12/18/2006 1:00AM

Fawkes likes what he's seeing in Take D' Tour

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MIAMI, Fla. - After a steady diet of Grade 1 competition in New York earlier this season, Take D' Tour got some much-appreciated class relief when she returned home to win the Elmer Heubeck Distaff Handicap on Nov. 11. Her trainer, David Fawkes, is hoping the Grade 1-winning mare will end her extremely successful campaign on a similar note when she starts as the heavy favorite once again a week from Saturday in the $100,000 Stage Door Betty Handicap.

Take D' Tour showed that she has lost none of her sharpness despite a fairly rigorous campaign, loping through an easy five-furlong workout in 1:00.90 seconds here on Monday morning.

"I thought she looked good this morning, and she's right on schedule for the Stage Door Betty," Fawkes said, while Take D' Tour finished cooling out back at the barn.

Take D' Tour rose to national prominence this summer when she posted back-to-back 5 1/2-length victories in the Grade 1 Ogden Phipps and Grade 2 Shuvee handicaps at Belmont Park. She also finished second in the Grade 1 Ruffian on Sept.o10.

Fawkes brought Take D' Tour, a 5-year-old daughter of Tour d'Or, back to her south Florida base following her sixth-place finish in the Grade 1 Beldame. And while she laid over her competition in the Heubeck, there were still questions to be answered about whether she could win around two turns or without the early lead. She passed those tests with flying colors after rallying from off the pace to an easy 3 3/4-length victory under jockey Eibar Coa.

"Eibar didn't get into a fight with her last time, and she rated really kind, and I loved to see that," said Fawkes. "She's matured so much since she's returned from New York. I still believe she needs to be forwardly placed in her races, but it's obvious now she doesn't have to be on the lead."

Fawkes says he hopes to use the Stage Door Betty as a stepping-stone to the $500,000 Sunshine Millions Distaff at Santa Anita on Jan. 27.

Fawkes was also delighted over the accomplishment of his former assistant and exercise rider Pollianna Oliveira, who won the first race of her riding career at Tampa Bay Downs on Saturday.

"She worked as my assistant last winter at Tampa, then returned with us to gallop and help out around the barn until leaving for Tampa to finally begin her riding career last month," said Fawkes. "And I couldn't have been prouder when I heard she won her first race."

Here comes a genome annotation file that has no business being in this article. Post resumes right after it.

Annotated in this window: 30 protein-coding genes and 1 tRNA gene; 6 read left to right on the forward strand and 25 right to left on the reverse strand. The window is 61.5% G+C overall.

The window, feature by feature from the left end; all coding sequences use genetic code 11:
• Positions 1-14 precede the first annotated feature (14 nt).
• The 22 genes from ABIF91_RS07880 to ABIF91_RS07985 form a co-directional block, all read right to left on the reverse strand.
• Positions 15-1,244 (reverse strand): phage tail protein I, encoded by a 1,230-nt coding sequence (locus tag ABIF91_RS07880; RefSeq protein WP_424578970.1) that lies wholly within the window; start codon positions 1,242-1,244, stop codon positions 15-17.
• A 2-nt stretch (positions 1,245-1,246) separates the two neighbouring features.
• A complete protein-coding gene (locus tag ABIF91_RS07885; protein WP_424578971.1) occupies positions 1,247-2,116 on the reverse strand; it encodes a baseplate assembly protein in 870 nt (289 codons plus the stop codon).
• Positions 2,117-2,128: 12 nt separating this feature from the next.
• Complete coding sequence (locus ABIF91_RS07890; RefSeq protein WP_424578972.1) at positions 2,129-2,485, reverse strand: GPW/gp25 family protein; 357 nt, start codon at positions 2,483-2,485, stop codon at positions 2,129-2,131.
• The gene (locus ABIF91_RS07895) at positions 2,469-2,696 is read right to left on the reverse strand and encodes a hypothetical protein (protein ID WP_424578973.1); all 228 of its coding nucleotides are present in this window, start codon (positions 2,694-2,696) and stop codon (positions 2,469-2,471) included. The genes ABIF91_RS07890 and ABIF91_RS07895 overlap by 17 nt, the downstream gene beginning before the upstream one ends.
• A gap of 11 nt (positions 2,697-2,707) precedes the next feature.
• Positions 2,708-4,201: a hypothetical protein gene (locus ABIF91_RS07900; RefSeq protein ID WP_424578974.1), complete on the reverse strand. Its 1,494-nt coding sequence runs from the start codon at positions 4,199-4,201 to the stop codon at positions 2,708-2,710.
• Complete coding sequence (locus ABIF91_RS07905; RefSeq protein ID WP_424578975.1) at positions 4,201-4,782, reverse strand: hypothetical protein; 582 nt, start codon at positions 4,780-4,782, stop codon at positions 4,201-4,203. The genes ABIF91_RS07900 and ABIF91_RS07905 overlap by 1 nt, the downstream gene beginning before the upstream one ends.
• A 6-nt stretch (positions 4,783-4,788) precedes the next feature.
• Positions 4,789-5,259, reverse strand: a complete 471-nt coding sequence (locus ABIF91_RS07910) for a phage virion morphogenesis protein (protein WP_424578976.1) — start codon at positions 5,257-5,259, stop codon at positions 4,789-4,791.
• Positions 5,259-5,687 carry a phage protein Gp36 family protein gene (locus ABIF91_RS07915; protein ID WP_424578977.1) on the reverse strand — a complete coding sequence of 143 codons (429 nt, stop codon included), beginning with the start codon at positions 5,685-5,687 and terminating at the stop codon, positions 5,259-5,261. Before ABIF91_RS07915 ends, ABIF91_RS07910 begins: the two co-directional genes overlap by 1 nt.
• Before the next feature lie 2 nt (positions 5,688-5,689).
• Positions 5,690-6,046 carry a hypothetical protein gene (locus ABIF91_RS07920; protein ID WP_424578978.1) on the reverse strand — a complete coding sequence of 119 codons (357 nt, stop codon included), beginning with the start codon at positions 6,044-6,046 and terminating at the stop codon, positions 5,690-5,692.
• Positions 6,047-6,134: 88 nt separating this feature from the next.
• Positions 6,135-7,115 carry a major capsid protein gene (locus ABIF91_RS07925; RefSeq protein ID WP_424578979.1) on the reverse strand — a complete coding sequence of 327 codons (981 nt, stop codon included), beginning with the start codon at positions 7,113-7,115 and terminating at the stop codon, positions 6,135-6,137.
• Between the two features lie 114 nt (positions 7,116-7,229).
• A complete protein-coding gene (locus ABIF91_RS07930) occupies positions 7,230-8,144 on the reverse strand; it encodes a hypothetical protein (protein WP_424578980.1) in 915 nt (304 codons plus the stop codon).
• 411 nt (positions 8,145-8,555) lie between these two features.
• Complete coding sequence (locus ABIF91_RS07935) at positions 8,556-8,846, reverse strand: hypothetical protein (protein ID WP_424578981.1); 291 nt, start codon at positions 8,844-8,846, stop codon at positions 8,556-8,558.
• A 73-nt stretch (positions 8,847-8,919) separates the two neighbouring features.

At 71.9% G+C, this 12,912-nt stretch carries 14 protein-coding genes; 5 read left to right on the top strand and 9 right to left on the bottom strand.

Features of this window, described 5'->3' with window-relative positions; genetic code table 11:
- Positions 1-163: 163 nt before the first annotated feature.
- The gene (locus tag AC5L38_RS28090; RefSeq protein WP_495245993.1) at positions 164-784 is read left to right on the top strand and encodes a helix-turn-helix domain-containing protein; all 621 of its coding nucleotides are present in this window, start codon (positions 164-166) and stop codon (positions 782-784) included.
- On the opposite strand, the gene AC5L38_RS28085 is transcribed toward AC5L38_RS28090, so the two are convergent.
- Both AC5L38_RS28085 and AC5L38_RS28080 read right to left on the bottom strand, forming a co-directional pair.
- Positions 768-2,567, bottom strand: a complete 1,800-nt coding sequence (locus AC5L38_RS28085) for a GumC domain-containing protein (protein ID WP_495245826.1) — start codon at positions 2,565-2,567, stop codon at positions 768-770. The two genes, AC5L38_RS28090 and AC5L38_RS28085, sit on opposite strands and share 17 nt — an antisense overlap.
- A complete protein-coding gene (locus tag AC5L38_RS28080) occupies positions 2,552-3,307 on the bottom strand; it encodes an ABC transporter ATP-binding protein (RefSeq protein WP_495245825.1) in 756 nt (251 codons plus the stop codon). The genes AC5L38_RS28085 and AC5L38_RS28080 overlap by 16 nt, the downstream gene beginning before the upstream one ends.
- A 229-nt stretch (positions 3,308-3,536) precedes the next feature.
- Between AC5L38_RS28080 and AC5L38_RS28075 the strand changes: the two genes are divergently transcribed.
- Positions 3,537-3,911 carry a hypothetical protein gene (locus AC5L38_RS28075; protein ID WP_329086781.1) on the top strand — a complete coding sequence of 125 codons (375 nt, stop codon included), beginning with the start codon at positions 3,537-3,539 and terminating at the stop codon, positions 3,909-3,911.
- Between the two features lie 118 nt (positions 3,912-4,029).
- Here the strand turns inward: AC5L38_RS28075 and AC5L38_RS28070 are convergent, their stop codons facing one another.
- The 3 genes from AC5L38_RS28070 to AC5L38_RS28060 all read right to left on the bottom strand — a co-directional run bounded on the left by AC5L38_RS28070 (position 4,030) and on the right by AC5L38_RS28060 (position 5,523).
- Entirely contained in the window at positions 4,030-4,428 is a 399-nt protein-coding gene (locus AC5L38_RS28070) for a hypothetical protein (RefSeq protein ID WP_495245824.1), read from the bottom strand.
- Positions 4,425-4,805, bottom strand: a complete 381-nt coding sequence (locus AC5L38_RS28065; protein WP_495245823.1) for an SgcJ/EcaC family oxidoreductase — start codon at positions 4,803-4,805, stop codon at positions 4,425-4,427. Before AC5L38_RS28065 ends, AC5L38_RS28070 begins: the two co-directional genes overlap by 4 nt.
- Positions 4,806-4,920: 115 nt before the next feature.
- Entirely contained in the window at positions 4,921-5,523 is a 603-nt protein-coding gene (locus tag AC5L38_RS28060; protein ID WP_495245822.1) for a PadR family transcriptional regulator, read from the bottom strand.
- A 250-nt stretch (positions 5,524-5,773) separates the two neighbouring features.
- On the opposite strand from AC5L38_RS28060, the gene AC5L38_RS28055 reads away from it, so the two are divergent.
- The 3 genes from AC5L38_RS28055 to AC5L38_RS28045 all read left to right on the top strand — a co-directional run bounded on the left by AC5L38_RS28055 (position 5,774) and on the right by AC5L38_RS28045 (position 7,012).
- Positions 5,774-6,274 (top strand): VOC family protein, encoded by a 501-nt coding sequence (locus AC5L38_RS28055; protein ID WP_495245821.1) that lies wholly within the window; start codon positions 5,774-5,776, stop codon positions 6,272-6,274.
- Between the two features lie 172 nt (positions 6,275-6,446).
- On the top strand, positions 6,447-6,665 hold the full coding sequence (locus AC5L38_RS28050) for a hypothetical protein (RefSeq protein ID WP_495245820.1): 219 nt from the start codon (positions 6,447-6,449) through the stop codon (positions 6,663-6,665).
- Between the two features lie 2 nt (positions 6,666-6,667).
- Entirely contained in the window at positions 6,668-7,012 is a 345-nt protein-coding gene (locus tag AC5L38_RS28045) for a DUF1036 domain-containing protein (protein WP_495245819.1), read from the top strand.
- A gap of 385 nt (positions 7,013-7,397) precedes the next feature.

Straight Faced gets back to work

Take D' Tour wasn't the only big name on Monday's tab at Calder. Several minutes earlier, Straight Faced, among the premier 2-year-olds on the grounds, breezed a half-mile in 47.46 seconds under exercise rider Curt Muth. It was his first work since being scratched from the Jack Price Juvenile on Nov. 11 because of a recurring foot problem.

"He missed about 10 days of training, but everything seems to be fine now," said trainer Steve DiMauro.

"I don't really judge a work by the time," said DiMauro. "I go by the way they do it, and it seemed to me like he went off easy and finished well. I didn't want him to loaf down the lane, so I told the rider to make sure and pick it up a little near the end, and he responded well."

Straight Faced won his first four starts, including the opening two legs of the Florida Stallion Stakes, before suffering his only defeat in the In Reality, his two-turn debut. He finished a tiring fourth after an early speed duel.

"His feet are always going to be a concern, but at the moment he's doing well, and hopefully he'll continue this way," said DiMauro. "Right now the plan is to run him in the Spectacular Bid at Gulfstream on the 7th and then point for the Sunshine Millions race later next month."

Another $25K goes to Miami Project

Robyn Cleary, who was paralyzed in a training accident at Calder in 1996, continued her tireless efforts to raise money for the Miami Project to Cure Paralysis when she was on hand here Saturday along with Marc Buoniconti to accept a check for $25,000 from Calder for the fund.

Buoniconti, paralyzed in a 1985 college football game, is the prominent public figure in fundraising for the Miami Project.

Cleary's efforts have raised more $788,000 for the Miami Project, with $275,000 of that total having been donated by Calder.

"I never dreamed when I first started out I'd be able to raise that much money, but the people who have been sponsoring me have been unbelievably generous," said Cleary.